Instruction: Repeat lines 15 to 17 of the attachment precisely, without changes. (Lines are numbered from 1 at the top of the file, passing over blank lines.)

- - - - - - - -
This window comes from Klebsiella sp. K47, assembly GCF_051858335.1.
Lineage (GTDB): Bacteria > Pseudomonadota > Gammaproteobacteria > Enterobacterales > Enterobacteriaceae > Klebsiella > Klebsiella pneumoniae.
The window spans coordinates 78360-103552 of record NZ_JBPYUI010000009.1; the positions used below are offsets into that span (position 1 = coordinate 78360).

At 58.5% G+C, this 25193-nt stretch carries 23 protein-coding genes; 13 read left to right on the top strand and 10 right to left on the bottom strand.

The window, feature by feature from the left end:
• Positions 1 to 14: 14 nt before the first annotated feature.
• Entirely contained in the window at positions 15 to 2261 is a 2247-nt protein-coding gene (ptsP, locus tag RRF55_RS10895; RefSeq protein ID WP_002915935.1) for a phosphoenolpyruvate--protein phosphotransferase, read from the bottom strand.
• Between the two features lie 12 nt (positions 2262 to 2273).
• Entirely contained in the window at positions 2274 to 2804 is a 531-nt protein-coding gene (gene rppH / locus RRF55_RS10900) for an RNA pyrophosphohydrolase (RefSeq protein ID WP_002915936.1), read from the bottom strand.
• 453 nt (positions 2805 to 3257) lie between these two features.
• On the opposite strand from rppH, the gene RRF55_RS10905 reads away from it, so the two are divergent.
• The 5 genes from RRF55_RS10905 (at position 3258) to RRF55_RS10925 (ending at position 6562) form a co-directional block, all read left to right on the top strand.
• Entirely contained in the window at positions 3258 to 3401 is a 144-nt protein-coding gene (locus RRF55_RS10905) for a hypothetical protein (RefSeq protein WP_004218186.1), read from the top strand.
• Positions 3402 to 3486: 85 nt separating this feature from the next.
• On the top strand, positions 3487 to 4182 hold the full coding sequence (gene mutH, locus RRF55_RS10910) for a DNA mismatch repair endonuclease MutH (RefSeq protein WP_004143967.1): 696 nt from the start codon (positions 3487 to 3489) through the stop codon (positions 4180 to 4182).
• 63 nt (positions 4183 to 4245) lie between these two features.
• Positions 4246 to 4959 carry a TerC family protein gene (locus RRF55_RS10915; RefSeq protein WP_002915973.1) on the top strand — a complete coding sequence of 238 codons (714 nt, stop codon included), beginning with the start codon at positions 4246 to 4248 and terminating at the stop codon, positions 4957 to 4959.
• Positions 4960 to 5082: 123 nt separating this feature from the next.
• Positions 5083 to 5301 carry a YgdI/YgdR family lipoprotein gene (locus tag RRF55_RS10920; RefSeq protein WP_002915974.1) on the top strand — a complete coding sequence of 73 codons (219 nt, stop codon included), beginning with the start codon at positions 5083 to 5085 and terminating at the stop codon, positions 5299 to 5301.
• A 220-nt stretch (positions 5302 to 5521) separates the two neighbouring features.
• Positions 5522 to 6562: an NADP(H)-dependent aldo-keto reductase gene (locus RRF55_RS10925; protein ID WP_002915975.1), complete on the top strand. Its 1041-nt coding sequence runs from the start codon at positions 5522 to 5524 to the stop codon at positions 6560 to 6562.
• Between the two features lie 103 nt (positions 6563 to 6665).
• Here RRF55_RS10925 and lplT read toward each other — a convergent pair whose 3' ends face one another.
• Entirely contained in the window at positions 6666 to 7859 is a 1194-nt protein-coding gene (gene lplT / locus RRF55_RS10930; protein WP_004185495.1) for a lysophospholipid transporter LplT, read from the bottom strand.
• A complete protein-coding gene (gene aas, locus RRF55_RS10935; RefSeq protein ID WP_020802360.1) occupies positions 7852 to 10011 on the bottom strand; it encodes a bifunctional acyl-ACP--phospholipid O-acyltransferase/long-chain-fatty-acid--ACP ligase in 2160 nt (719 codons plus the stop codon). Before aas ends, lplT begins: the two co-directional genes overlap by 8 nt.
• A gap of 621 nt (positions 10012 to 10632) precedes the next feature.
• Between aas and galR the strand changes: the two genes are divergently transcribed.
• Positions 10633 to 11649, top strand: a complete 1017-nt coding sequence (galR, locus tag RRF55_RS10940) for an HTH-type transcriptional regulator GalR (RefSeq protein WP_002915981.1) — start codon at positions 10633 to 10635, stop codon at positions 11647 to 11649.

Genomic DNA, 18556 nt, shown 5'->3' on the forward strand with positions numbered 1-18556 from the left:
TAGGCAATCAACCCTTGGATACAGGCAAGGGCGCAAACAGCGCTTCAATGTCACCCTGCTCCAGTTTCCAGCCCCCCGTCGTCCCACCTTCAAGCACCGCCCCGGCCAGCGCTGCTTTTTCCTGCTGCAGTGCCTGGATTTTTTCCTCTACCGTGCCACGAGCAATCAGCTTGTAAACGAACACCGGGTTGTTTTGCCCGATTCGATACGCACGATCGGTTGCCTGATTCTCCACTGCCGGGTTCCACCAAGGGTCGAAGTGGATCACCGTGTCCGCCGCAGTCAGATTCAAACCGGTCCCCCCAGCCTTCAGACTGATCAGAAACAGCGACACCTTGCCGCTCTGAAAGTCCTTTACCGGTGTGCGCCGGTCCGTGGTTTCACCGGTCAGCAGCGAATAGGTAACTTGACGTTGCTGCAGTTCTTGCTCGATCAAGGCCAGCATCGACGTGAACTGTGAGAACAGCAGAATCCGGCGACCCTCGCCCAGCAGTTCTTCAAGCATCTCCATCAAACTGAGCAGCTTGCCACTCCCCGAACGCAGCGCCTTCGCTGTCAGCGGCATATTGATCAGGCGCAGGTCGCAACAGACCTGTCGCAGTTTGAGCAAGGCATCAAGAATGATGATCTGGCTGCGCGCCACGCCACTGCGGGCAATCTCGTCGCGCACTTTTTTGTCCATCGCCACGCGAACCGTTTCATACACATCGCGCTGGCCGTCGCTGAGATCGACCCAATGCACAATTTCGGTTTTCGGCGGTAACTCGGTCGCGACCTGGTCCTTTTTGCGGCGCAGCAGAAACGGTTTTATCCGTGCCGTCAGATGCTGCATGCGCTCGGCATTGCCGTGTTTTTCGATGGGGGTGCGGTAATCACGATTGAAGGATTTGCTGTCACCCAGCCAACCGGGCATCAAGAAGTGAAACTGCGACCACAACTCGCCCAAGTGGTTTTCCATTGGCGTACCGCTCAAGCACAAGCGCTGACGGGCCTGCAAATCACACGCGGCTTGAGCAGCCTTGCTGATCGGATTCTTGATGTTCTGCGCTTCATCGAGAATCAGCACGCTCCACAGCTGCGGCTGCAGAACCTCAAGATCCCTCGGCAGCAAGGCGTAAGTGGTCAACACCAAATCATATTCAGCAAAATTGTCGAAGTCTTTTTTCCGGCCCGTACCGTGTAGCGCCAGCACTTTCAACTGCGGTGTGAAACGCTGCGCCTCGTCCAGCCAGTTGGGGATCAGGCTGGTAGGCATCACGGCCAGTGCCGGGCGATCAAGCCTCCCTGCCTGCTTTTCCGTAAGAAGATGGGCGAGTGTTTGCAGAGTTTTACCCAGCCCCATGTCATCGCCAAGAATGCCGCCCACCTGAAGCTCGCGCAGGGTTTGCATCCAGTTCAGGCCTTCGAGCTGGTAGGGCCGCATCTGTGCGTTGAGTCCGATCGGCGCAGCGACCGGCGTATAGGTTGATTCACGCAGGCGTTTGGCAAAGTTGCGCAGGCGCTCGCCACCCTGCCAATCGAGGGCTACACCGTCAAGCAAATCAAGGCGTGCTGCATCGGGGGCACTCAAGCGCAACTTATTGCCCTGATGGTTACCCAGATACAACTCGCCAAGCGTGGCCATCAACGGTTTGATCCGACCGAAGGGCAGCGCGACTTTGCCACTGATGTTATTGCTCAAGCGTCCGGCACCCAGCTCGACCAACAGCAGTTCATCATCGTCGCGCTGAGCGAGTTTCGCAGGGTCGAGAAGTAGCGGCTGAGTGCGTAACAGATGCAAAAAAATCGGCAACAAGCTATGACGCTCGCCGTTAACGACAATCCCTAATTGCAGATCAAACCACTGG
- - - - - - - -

• On the top strand, positions 3487 to 4182 hold the full coding sequence (gene mutH, locus RRF55_RS10910) for a DNA mismatch repair endonuclease MutH (RefSeq protein WP_004143967.1): 696 nt from the start codon (positions 3487 to 3489) through the stop codon (positions 4180 to 4182).
• 63 nt (positions 4183 to 4245) lie between these two features.
• Positions 4246 to 4959 carry a TerC family protein gene (locus RRF55_RS10915; RefSeq protein WP_002915973.1) on the top strand — a complete coding sequence of 238 codons (714 nt, stop codon included), beginning with the start codon at positions 4246 to 4248 and terminating at the stop codon, positions 4957 to 4959.